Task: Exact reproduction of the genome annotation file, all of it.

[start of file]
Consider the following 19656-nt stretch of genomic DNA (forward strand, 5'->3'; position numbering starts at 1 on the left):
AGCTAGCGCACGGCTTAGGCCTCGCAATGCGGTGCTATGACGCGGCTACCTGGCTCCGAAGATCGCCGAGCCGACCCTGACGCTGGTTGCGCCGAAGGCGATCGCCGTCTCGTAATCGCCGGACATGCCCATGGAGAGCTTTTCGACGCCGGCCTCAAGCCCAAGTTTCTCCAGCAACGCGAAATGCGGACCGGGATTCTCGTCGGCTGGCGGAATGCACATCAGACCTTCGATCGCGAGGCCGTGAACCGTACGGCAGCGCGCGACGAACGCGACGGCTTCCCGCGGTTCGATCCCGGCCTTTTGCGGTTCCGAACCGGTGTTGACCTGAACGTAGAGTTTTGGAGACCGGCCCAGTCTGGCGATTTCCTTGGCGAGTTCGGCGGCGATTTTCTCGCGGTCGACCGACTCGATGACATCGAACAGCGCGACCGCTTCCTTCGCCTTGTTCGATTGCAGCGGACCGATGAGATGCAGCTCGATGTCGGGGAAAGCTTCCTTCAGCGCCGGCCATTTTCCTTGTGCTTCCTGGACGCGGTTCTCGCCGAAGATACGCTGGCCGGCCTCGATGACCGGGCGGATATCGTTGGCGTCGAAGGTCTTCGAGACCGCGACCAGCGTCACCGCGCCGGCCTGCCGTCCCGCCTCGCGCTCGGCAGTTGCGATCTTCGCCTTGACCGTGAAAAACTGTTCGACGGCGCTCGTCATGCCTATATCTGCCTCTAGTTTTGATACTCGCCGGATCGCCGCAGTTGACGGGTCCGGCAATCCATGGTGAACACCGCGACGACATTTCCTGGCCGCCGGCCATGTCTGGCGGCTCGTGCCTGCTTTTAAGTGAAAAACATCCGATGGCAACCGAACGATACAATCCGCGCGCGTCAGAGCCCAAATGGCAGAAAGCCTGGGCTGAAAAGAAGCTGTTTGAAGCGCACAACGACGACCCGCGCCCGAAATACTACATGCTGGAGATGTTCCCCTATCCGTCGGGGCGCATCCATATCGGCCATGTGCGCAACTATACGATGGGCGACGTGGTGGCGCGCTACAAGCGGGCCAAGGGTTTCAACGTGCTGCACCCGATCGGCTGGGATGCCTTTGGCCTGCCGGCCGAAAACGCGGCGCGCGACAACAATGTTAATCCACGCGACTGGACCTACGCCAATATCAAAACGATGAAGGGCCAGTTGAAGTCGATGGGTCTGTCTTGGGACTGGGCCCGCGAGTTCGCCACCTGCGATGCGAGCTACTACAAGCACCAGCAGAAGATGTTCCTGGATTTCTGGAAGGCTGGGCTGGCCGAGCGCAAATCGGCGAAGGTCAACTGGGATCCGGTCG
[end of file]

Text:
Consider the following 19656-nt stretch of genomic DNA (forward strand, 5'->3'; position numbering starts at 1 on the left):
AGCTAGCGCACGGCTTAGGCCTCGCAATGCGGTGCTATGACGCGGCTACCTGGCTCCGAAGATCGCCGAGCCGACCCTGACGCTGGTTGCGCCGAAGGCGATCGCCGTCTCGTAATCGCCGGACATGCCCATGGAGAGCTTTTCGACGCCGGCCTCAAGCCCAAGTTTCTCCAGCAACGCGAAATGCGGACCGGGATTCTCGTCGGCTGGCGGAATGCACATCAGACCTTCGATCGCGAGGCCGTGAACCGTACGGCAGCGCGCGACGAACGCGACGGCTTCCCGCGGTTCGATCCCGGCCTTTTGCGGTTCCGAACCGGTGTTGACCTGAACGTAGAGTTTTGGAGACCGGCCCAGTCTGGCGATTTCCTTGGCGAGTTCGGCGGCGATTTTCTCGCGGTCGACCGACTCGATGACATCGAACAGCGCGACCGCTTCCTTCGCCTTGTTCGATTGCAGCGGACCGATGAGATGCAGCTCGATGTCGGGGAAAGCTTCCTTCAGCGCCGGCCATTTTCCTTGTGCTTCCTGGACGCGGTTCTCGCCGAAGATACGCTGGCCGGCCTCGATGACCGGGCGGATATCGTTGGCGTCGAAGGTCTTCGAGACCGCGACCAGCGTCACCGCGCCGGCCTGCCGTCCCGCCTCGCGCTCGGCAGTTGCGATCTTCGCCTTGACCGTGAAAAACTGTTCGACGGCGCTCGTCATGCCTATATCTGCCTCTAGTTTTGATACTCGCCGGATCGCCGCAGTTGACGGGTCCGGCAATCCATGGTGAACACCGCGACGACATTTCCTGGCCGCCGGCCATGTCTGGCGGCTCGTGCCTGCTTTTAAGTGAAAAACATCCGATGGCAACCGAACGATACAATCCGCGCGCGTCAGAGCCCAAATGGCAGAAAGCCTGGGCTGAAAAGAAGCTGTTTGAAGCGCACAACGACGACCCGCGCCCGAAATACTACATGCTGGAGATGTTCCCCTATCCGTCGGGGCGCATCCATATCGGCCATGTGCGCAACTATACGATGGGCGACGTGGTGGCGCGCTACAAGCGGGCCAAGGGTTTCAACGTGCTGCACCCGATCGGCTGGGATGCCTTTGGCCTGCCGGCCGAAAACGCGGCGCGCGACAACAATGTTAATCCACGCGACTGGACCTACGCCAATATCAAAACGATGAAGGGCCAGTTGAAGTCGATGGGTCTGTCTTGGGACTGGGCCCGCGAGTTCGCCACCTGCGATGCGAGCTACTACAAGCACCAGCAGAAGATGTTCCTGGATTTCTGGAAGGCTGGGCTGGCCGAGCGCAAATCGGCGAAGGTCAACTGGGATCCGGTCG